Mosaic with Drinking Doves

The Mosaics are used across the villa in most prestigious areas. The two most famous marbles found in the villa are emblemata in the Hellenistic style, the Mosaic with Drinking Doves and the Mosaic with Theatrical Masks, both now in the Capitoline Museums. The mosaics found are Black & White of Italian style or geometric and/or with floral designs, or polychrome geometric designs. Many are found in the Residential Villa and in the Golden Court.

Few Wall paintings are found under the buildings and few are in the rooms in front of Praetorian Pavilion.

Phase I (118 -125)

Libraries; northern complex of the Palace orients them (Basilica, Library); Courtyard of the Libraries; It accommodates them and annexed building; Garden to south-east of the Palace (pavilion to the northeast of the Public square of Gold); Terme with Elicamino, Maritime Theater, Stage with annexed constructions; Barracks of the Alert ones; Large Terme.

Phase II (125-133)

Small Baths; the central complex of the eastern palace; the western palace; the Tower of Roccabruna; the Piazza d'Oro; the Praetorium, the Vestibule; the hundred chambers and Poecile; the pavilion towards the Terrace of Tempe; the Canopus; the courtyard east of the stadium.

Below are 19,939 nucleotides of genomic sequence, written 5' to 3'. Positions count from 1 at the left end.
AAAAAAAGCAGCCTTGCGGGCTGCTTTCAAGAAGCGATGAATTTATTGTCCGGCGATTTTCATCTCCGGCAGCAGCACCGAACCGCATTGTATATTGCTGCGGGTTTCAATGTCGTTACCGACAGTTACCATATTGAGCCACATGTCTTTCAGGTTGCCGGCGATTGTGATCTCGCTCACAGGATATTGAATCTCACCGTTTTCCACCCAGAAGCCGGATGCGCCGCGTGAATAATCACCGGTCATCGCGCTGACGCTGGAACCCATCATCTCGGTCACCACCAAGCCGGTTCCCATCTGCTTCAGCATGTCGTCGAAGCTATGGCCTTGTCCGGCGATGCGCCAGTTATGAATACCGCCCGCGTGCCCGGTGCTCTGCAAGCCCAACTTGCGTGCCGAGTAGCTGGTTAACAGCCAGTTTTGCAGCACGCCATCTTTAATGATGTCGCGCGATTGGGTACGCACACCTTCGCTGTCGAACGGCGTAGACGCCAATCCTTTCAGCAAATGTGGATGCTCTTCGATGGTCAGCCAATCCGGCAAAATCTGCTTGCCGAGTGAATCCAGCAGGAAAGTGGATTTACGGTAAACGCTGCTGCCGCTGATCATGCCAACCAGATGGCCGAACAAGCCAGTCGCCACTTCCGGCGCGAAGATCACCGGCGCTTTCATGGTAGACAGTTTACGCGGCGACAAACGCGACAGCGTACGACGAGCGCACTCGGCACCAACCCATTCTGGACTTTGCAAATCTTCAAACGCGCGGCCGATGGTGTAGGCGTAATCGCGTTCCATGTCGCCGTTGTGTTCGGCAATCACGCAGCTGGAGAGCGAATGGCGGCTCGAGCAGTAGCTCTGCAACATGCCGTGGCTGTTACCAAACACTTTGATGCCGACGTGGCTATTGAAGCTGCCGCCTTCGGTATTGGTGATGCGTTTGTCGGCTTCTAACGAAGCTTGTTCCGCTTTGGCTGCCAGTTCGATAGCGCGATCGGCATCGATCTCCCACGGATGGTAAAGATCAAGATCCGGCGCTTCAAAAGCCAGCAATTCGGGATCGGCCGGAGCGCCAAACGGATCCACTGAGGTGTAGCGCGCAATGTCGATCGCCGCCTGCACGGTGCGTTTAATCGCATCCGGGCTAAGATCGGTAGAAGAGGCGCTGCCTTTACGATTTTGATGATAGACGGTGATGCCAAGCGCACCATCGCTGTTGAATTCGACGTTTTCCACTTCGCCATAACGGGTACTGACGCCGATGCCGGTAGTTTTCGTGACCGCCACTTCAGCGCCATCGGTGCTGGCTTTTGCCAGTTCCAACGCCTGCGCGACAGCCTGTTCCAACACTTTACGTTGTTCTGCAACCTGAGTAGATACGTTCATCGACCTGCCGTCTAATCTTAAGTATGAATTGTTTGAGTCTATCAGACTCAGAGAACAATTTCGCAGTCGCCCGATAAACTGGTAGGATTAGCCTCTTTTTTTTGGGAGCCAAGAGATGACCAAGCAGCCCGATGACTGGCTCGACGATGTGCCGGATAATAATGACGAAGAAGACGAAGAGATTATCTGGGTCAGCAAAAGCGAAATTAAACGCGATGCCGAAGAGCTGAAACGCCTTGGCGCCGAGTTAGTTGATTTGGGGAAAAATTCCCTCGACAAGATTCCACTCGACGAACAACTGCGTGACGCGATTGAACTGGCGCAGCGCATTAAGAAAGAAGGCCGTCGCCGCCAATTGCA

Where the wonder is !

The villa is situated 30 km east of Rome on S5, in Tivoli.

  • Underground line B, Ponte Mammolo stop
  • Bus Co.Tral direction Via Prenestina, stops at 300 m. from the site
  • Bus Co.Tral direction Via Tiburtina, stops at 1 km from the site
  • Bus Co.Tral direction Tivoli/highway A24, stops at 1 km from the site
  • Train FS stop at Tivoli's station and bus line CAT number 4, stops at 300 m. from the site

Public Admission

The Public Admission happens (All year) Daily between 9am to 6.30pm, 4pm from Nov till Mar. The Villa is closed on New Year’s Day, Christmas Day and May Day.

The entry fee is EUR 6 ($ 5).

The Villa after its builder

Under Severans, the Villa was used even in 3rd century. Diocletian of 3rd century experienced great pleasure in using the villa. His successor Constantine took away all the artworks to his palace in his new capital, Constantinople.

After his time, the villa fell in ruin. The excavation started and continued for one millennia to the extent of not leaving even a single piece of marble untouched. But during middle ages, the marbles were burnt and recycled for further use. During 17th and 18th centuries, the remaining treasures were despoiled and distributed across Europe. The land was also divided into various separate properties. Few of the left out heritage collections are now in Vatican and Capitoline Museums.

The real excavations started in19th century in the unified Italy. In 1999 Villa Hadriana reached the honorable Human Heritage Monument list of Unesco.